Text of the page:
Psychological maturity, traits and aggressive driving behavior
In 1940 Ross noted that human factors accounted for 90% of 58,550 motor vehicle accidents in seven Michigan cities. Mechanical failure and road conditions accounted for no more than 10%. His figures are often generalized beyond the seven Michigan cities. Since 1940 vehicle safety has advanced significantly and road conditions have improved likewise; this has led many to assume that at present human factors must account for the vast majority motor vehicle accidents. Looking at those human factors, Stradling and Parker (1997) distinguish between lapses, errors and violations. Of those three only violations imply intent and are related to aggressive driving. Galovski and Blanchard (2004) conducted an extensive review of aggressive driving, and summarize: “Aggressive driving behaviors vary in range and intensity from mild infractions of the law and discourtesies to clear antisocial behaviors and deliberate attempts to harm others” (Galovski, & Blanchard, 2004, p. 108).
Concerned with the prevalence of aggressive driving, researchers and other implied parties have tried to determine whether aggressive and risky driving behavior can be predicted with the help of diagnostic or psychological assessment tools and also whether interventions that help affected drivers manage their behavior can be developed. Galovski and Blanchard (2004) have done both and report about it in their extensive article about road rage. Under the heading Personality variables of aggressive drivers they catalogue various attempts at assessing and classifying aggressive driving behavior. In the 1950s administration of the Minnesota Multiphasic Personality Inventory and the Rozenzweig Picture Frustration Study on samples of accident- and violation-free drivers and accident- and violation-incurring drivers, showed significant differences between these two groups (Galovski, & Blanchard 2004, p. 117). More recently (in the early 1990s) neuroticism and psychoticism, as identified by the Eysenck Personality Questionnaire, were found positively correlated with aggression and driver stress (pp. 118-119). Neuroticism has also been associated with relatively ineffective coping skills adding another link to driver stress (p. 119). Finally, when administering the standardized Structural Clinical Interview for DSM-IV Axis I and II disorders on a sample of aggressive drivers, researchers found that these drivers exhibited significantly more Axis I and II pathology than a control group of nonaggressive drivers (p. 120). Such results suggest that it is possible to assess prospective as well as existing drivers for tendencies towards aggressive driving behavior.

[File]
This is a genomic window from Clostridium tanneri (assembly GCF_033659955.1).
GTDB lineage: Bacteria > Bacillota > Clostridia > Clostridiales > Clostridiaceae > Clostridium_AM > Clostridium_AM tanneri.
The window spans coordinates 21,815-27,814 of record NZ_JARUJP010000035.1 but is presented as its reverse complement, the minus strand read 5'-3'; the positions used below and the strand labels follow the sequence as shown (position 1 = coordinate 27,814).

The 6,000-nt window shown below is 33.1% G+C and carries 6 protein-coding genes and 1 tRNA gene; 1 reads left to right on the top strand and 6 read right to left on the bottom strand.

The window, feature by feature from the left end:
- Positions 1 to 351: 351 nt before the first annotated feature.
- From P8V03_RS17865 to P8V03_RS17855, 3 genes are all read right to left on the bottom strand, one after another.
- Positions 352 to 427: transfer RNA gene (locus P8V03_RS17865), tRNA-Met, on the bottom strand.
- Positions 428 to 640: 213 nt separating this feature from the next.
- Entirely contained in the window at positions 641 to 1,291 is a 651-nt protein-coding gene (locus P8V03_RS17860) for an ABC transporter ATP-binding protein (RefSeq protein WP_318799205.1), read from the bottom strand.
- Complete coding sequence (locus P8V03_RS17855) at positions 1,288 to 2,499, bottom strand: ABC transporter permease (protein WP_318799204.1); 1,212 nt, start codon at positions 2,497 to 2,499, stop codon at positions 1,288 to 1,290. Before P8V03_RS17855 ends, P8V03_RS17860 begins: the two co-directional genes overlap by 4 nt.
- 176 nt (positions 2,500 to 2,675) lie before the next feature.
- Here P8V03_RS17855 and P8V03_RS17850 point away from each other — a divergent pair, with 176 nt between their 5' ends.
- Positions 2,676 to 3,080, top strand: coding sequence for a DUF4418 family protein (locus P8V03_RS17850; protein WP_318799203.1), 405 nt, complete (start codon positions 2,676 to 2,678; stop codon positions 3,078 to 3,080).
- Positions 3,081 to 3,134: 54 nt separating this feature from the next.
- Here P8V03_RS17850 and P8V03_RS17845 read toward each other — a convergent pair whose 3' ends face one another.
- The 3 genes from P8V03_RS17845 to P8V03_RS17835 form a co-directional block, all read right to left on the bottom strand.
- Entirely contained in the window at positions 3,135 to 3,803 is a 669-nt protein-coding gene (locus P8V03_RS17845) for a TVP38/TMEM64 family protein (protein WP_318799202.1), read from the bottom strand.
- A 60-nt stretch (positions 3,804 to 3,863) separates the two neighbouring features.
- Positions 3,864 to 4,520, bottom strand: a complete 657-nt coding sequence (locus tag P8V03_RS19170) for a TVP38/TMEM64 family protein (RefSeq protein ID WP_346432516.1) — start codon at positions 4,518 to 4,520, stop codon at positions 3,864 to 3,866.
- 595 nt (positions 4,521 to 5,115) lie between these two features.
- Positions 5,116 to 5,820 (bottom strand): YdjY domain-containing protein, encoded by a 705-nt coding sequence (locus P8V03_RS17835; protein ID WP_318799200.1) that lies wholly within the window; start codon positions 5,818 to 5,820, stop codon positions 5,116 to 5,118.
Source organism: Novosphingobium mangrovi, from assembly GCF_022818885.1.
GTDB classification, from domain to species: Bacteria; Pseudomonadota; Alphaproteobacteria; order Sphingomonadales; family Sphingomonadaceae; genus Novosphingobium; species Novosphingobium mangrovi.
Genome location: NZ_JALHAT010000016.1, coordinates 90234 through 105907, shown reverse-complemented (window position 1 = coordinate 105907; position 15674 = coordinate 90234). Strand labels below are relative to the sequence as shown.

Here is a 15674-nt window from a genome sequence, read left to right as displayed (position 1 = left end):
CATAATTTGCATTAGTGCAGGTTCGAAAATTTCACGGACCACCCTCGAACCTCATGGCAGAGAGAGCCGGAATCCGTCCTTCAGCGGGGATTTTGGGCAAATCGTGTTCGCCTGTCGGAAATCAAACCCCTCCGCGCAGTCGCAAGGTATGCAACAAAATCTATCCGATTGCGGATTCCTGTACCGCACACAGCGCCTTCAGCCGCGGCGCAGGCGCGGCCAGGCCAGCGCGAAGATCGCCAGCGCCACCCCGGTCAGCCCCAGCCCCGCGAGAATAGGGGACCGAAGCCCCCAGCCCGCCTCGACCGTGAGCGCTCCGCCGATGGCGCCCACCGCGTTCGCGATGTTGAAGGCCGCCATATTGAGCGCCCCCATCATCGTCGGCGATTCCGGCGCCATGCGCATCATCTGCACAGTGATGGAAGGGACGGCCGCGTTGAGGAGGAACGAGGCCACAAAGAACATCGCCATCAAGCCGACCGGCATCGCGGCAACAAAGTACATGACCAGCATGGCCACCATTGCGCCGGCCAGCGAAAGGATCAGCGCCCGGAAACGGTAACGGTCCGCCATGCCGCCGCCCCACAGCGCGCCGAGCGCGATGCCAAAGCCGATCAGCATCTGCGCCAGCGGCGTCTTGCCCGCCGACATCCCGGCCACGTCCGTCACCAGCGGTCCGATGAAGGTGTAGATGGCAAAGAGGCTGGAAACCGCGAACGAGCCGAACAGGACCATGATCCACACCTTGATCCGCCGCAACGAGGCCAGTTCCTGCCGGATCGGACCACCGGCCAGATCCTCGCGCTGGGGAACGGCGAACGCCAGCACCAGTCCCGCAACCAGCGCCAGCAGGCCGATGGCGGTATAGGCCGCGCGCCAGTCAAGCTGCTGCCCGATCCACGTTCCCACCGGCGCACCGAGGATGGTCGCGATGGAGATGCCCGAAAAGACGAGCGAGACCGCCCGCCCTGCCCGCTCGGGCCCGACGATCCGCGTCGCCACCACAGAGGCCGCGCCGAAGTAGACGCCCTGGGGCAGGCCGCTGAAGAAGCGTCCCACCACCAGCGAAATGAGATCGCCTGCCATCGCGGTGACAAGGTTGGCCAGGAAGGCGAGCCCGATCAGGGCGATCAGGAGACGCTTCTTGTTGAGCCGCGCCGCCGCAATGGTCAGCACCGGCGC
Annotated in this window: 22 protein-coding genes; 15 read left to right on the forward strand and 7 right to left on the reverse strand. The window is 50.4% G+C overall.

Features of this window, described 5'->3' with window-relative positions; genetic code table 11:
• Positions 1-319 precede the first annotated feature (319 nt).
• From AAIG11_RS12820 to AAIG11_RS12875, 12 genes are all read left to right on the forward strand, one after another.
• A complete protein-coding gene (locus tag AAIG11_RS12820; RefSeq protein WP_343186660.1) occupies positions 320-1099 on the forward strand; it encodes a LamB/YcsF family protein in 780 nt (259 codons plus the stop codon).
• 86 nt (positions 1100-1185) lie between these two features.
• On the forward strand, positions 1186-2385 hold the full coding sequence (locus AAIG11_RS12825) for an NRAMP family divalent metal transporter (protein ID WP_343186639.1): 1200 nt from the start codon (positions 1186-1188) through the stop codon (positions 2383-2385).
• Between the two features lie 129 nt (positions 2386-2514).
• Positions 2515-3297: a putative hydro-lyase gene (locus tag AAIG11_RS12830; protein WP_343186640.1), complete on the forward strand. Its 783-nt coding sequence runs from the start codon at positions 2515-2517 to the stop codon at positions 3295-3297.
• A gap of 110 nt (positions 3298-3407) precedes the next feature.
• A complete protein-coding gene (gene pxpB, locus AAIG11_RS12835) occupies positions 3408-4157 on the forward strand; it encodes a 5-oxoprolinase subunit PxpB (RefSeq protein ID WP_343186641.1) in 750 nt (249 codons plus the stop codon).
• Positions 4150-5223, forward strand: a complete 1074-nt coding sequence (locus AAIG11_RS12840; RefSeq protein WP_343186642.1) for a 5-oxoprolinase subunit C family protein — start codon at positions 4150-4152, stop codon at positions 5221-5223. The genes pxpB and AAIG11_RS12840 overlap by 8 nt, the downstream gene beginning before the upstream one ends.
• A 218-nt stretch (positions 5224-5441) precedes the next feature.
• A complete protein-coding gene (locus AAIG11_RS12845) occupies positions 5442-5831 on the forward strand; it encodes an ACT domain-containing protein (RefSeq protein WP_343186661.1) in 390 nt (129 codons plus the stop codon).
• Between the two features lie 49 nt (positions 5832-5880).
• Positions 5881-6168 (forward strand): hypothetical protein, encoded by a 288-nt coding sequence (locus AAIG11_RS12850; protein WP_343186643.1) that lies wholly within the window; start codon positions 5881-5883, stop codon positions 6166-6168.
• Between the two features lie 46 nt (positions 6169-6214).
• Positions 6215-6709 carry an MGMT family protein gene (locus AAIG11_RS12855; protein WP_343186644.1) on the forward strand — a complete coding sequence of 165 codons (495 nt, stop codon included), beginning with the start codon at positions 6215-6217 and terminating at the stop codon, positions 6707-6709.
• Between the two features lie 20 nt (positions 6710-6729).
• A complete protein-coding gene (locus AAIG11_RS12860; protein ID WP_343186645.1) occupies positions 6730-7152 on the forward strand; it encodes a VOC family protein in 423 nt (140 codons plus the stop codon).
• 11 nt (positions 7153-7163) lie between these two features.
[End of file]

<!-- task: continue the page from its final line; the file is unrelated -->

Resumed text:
Stephens and Ohtsuka (2014) investigated the influence of cognitive biases on aggressive driving and found that trait driving anger and illusion of control beliefs are positively correlated with aggressive driving. Therefore, assessing for trait driving anger and illusion of control beliefs may offer another means of assessing for tendencies towards aggressive driving behaviors. Stephens and Ohtsuka conclude:
While the relationship between anger and aggressive driving is indisputable, not all angry drivers will become aggressive and not all aggressive drivers will be angry. Thus, identifying how cognitive biases may influence driving behaviour, particularly in situations where arousal is likely to influence situational evaluation is an important first step in identifying strategies to reduce these dangerous driving behaviours. (p. 128)
Identifying strategies to reduce aggressive driving behaviors and teaching these to those negatively affected by them may be an important contribution psychologists can make toward reducing traffic risk. Galovski and Blanchard (2004) report on the paucity of treatments for aggressive driving. As aggressive driving behaviors directly or indirectly cause a substantial amount of traffic accidents, developing strategies to deal with them should be high on the agenda of (traffic) psychologists. Galovski and Blanchard report on results of a controlled trail they conducted as part of the SUNY-Albany aggressive driving research program. “Treatment components included education about the ramifications of driving and anger (…), motivational techniques, progressive muscle relaxation training, discussion of alternative coping strategies (…), and cognitive strategies” (Galovski and Blanchard, 2004, pp. 122-123). The preliminary evidence is that the treatment is of significant effectiveness (p. 124). Galovski and Blanchard’s article appears to be the only one in its scope and their findings, although preliminary, demand further research.